RUSSELL, Sir Francis (d.1585), of Alnwick and Berwick, Northumb.
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Family and Education
3rd s. of (Sir) Francis Russell†, 2nd Earl of Bedford, by his 1st w. Margaret, da. of Sir John St. John† of Bletsoe, Beds.; bro. of John I and William. m. 15 July 1571, Juliana, da. and coh. of Sir John Foster of Bamburgh, 1s. Kntd. 28 Aug. 1570; styled Lord Russell from 1584.
Chamberlain, Berwick-upon-Tweed from 1575; j.p. Northumb. from c.1573, q. 1580, sheriff 1577; border commr. 1581; capt. Tynemouth castle from 1583.1
Russell preferred the active, military life of the northern borders to a career at court. His father was at one time warden of the east march and governor of Berwick, and Russell was probably with him, though his name does not appear in the records of these parts until 1570, when he joined the Earl of Sussex’s punitive expedition against the Scots, in Annandale, being knighted by the earl at Carlisle. Three years later he distinguished himself at the siege of Edinburgh castle.
Between campaigns he may have stayed at Alnwick abbey, one of the houses of the warden of the middle marches, his friend Sir John Foster, whose daughter he married. Even to an earl’s son, Foster, a formidable politician with great influence along the borders, could offer valuable patronage. In 1575 Russell was an obvious choice as chamberlain of Berwick, and in the following year, no doubt with Foster’s backing, he secured the lease of part of the forfeited Neville estate in the barony of Baliol, on Tyneside.2
By the ’80s, Russell was well established in Northumberland, and in virtually permanent residence either at Berwick, Alnwick, or, after 1583, at Tynemouth castle, which he gained from Sir Henry Percy’s custody in 1583. He visited the court early in 1582 when he was chosen to escort the Duke of Anjou to Antwerp, and he was elected to two Parliaments as knight of the shire for Northumberland, his recorded activity being his membership of the committee considering the bill for ‘the better and more reverent observing of the Sabbath Day’, 10 Dec. 1584 and the subsidy committee, 24 Feb. 1585. On 15 Feb. 1585 he took part in a conference with the Lords on procedure.3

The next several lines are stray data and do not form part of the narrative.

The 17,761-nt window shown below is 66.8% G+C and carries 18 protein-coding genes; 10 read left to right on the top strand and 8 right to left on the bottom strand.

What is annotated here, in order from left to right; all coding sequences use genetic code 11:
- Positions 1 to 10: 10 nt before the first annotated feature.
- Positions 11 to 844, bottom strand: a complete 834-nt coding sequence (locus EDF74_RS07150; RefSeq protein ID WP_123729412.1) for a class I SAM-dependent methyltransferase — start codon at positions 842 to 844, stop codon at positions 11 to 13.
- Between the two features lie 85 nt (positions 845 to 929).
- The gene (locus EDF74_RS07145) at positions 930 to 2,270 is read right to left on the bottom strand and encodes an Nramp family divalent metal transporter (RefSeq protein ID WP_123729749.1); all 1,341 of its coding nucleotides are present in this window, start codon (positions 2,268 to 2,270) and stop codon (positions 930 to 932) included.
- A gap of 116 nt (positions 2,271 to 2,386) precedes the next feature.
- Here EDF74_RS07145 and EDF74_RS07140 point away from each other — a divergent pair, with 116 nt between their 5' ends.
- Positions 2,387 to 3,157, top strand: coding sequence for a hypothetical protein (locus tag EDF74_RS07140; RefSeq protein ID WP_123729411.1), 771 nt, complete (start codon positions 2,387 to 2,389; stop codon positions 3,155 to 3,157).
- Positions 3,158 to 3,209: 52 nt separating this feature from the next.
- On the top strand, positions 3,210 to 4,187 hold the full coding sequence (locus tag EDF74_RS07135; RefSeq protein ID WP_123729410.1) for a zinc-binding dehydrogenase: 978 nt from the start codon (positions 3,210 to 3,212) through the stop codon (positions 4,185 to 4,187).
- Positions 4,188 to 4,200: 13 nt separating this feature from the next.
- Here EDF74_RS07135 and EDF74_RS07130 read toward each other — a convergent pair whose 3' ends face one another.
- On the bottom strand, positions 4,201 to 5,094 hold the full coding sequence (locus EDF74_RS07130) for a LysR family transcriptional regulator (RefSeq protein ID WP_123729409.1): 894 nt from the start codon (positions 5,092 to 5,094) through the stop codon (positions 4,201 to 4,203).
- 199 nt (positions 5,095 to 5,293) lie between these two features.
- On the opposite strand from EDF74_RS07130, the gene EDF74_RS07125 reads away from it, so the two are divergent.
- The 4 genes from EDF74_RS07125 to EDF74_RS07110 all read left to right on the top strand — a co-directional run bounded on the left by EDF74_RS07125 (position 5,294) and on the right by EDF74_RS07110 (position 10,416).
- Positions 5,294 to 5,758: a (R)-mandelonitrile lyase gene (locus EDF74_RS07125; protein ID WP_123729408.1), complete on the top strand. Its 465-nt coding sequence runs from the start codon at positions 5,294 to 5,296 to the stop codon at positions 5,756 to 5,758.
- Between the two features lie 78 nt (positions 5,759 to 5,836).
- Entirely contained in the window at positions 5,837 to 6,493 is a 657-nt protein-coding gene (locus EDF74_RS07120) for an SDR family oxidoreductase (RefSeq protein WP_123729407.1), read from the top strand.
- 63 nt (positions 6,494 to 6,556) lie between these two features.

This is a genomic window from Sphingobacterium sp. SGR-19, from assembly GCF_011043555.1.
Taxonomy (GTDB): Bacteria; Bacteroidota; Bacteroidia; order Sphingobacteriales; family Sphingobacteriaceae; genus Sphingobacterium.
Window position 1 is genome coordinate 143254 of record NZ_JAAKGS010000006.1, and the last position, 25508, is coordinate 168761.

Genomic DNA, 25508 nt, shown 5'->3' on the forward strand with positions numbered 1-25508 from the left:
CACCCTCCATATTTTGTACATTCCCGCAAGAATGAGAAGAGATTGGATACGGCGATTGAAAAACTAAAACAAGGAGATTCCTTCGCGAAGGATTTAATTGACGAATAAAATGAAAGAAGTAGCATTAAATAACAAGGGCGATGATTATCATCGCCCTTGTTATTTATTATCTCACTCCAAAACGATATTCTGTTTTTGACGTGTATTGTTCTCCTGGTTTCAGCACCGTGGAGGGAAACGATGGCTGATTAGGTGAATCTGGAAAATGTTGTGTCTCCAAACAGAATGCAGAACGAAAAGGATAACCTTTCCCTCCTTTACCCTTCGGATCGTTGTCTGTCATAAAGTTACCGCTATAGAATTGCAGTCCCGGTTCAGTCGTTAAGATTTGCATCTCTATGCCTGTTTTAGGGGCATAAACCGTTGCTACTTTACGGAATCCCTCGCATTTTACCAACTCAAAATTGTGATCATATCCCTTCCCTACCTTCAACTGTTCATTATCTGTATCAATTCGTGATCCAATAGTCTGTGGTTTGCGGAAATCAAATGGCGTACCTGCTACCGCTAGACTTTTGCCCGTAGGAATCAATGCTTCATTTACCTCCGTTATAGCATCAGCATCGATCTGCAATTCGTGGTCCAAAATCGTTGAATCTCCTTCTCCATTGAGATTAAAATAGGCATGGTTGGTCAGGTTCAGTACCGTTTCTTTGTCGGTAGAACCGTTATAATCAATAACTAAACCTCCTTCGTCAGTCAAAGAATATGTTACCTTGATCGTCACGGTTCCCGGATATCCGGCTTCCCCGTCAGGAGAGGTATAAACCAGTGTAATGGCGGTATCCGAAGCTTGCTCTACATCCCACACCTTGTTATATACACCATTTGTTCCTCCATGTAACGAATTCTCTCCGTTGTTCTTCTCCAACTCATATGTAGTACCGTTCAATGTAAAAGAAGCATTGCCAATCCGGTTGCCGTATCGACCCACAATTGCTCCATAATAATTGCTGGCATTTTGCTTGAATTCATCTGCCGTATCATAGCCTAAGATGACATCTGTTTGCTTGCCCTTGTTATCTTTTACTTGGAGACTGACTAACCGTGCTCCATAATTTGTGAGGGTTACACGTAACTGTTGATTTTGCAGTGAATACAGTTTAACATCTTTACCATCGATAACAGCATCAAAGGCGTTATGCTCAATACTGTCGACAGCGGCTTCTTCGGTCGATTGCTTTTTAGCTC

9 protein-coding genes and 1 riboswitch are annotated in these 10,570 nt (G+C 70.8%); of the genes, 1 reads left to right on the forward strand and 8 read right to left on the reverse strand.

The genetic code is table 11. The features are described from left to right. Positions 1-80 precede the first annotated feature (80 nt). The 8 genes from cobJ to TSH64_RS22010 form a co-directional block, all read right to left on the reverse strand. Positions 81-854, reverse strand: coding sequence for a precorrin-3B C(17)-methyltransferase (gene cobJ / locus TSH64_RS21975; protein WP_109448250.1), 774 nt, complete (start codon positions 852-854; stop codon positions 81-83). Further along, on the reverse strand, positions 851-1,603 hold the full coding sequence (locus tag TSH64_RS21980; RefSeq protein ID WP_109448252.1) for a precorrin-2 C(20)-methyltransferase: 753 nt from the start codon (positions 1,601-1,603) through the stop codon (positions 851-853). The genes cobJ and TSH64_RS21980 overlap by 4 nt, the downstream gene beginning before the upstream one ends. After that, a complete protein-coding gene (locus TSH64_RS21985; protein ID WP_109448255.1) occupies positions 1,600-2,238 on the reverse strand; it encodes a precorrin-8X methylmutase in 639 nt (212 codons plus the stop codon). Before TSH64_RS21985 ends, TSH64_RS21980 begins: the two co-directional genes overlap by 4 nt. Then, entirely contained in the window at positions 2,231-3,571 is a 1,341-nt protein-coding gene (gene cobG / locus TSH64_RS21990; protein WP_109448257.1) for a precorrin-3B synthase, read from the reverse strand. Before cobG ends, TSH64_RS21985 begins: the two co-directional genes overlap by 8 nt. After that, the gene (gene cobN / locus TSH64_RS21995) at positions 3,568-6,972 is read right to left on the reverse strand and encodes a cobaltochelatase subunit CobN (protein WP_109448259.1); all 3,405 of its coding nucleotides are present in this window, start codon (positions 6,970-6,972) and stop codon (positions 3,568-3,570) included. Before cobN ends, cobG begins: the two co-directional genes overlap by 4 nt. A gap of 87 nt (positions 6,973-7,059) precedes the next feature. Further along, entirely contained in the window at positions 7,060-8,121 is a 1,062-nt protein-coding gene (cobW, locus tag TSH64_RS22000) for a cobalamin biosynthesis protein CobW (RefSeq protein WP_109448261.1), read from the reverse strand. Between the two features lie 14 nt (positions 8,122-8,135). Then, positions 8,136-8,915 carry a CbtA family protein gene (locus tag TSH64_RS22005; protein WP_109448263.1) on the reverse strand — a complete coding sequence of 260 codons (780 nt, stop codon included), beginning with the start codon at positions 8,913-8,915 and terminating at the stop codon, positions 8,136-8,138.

On his return north, at the session’s close, Russell occupied himself with Tynemouth castle, which he had found badly decayed. He frequently sent the Privy Council requests for ordnance and for his allowances, which had been stopped. On 27 July 1585, Russell accompanied his father-in-law to a meeting with some Scotch officials at Hexpathgate, on Windy Gail, during which he was shot. He died shortly afterwards, and was buried at Alnwick. The English government, prompted by Foster, claimed that the killing was premeditated and used it as a political lever to overthrow the Earl of Arran. Russell died only a few hours before his father, and the earldom passed to his son Edward, who was then only 13. In commending the young earl to the Queen, Foster wrote of the father:
No doubt but your Majesty lost a jewel of him, and the poor inhabitants of Northumberland had as great a loss of him as of any nobleman that ever came among them; and for his time, the like of his calling is not to be found that shall be so well thought of with poor and rich as he was.4
Ref Volumes: 1558-1603
- 1. CP; PRO Index 16774, f. 120v; Border Pprs. i. 35; Hist. Northumb. (Northumb. Co. Hist. Comm.), viii. 165-6.
- 2. DNB (Russell, Francis, 2nd Earl of Bedford); CSP Scot. iv. 568; J. H. Wiffen, House of Russell, i. 484-5; C. Sharpe, Memorials of the Rebellion, p. 26; Hist. Northumb. vi. 94, 150-1, 270.
- 3. Hist. Northumb. viii. 165-6; Camden, Eliz. (4th ed.), 273; D’Ewes, 337, 349-50, 356.
- 4. CSP Dom. Add. 1580-1625, pp. 142, 143, 145, 160-1; Border Pprs. i. 188 passim; Arch. Ael. ii. 289 seq.; D. L. W. Tough, Last Years of a Frontier, 238-40; C142/211/182.